The FMCG industry as a whole recognises it needs to catch up with where the consumer is because right now, the industry is a bit behind.

Olly Wehring: Is there a danger of overstating the consumer’s environmental focus? Throughout the various lockdowns, when consumers were stockpiling, we saw an increased reliance on established brand names.

Wright: There was a rush to mainstream but that was because of what was available. When security of supply became more important, what most of the big FMCG companies did was narrow the assortment that they could get to store.

Also, the buying trends we saw going into Covid – consumers buying smaller-scale brands and more private label – actually accelerated during Covid, not decelerated. So, this didn’t apply just to big brands.

Olly Wehring: How about the health and wellbeing trend?

Wright: The vast majority of consumers have said they will permanently make at least one big health move as a result of the Covid experience. Even if some don’t adhere to that, the shift is so strong that this will be a longer-term thing.

There’s been a consumer shift over the last 12 months from focusing on physical wellbeing to a much more holistic view of health, which includes mental and physical as well as short- and long-term. There’s also been a stronger link made by consumers between their health and what they are consuming.

The conversation has shifted from what was more medical to something broader. As a result, consumers want to take direct control over their own well-being, which means that they’ll want more information on the health impacts of the products they’re consuming

Olly Wehring: How does health and wellness play with consumers when it comes to established brands?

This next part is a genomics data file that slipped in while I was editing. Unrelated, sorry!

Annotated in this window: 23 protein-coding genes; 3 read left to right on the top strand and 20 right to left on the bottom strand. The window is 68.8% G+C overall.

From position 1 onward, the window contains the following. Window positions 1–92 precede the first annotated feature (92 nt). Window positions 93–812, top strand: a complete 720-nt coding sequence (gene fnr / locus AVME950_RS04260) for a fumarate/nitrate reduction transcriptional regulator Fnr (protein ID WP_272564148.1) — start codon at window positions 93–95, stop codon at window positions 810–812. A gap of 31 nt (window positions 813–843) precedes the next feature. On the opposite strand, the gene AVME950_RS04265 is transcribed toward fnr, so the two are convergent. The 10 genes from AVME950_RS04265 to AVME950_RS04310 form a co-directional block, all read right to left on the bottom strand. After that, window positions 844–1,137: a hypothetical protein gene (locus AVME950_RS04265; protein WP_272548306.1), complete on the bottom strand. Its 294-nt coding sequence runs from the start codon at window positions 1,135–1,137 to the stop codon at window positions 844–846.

Wright: Consumers – and investors – are going to punish companies that go in for green-washing or health-washing.

Once consumers get hold of a particular idea, they will pursue that idea quickly. The best example is the sharp reduction in plastic-bottled water consumption in North America following announcements from the Ellen MacArthur Foundation about the level of plastics in oceans.

Olly Wehring: And, what of e-commerce?

Wright: We’ve seen the biggest single move in the channel in our adult lifetimes. That is true. It’s also true that every online business model – subscription, replenishment, smart reordering – has seen a dramatic increase in interest through the Covid period. A lot of them are from relatively small bases, but consumers are saying they want more of this.

One historical barrier to e-commerce has been consumers not being at home to receive their package. Because there’s likely to be a change in work/life flexibility, that’s going to accelerate this area.

The flip side, though, is the economics. If you’re selling relatively high-cost items to an end consumer, the e-commerce model works well. But, if you’re shipping low-margin, bulky items, that doesn’t work nearly as well. If you’re one of the big beverage brand owners, it’s hard to see how that works at scale.

Some FMCG companies are using e-commerce as a mechanism to understand the consumer better. There are examples of brands shipping to consumers and including trial products to get a better understanding of how consumers are going to react to R&D decisions.

E-commerce is clearly going to become much more mainstream, we just have to be careful about which categories.

This article originally appeared on Just Food’s sister site Just Drinks.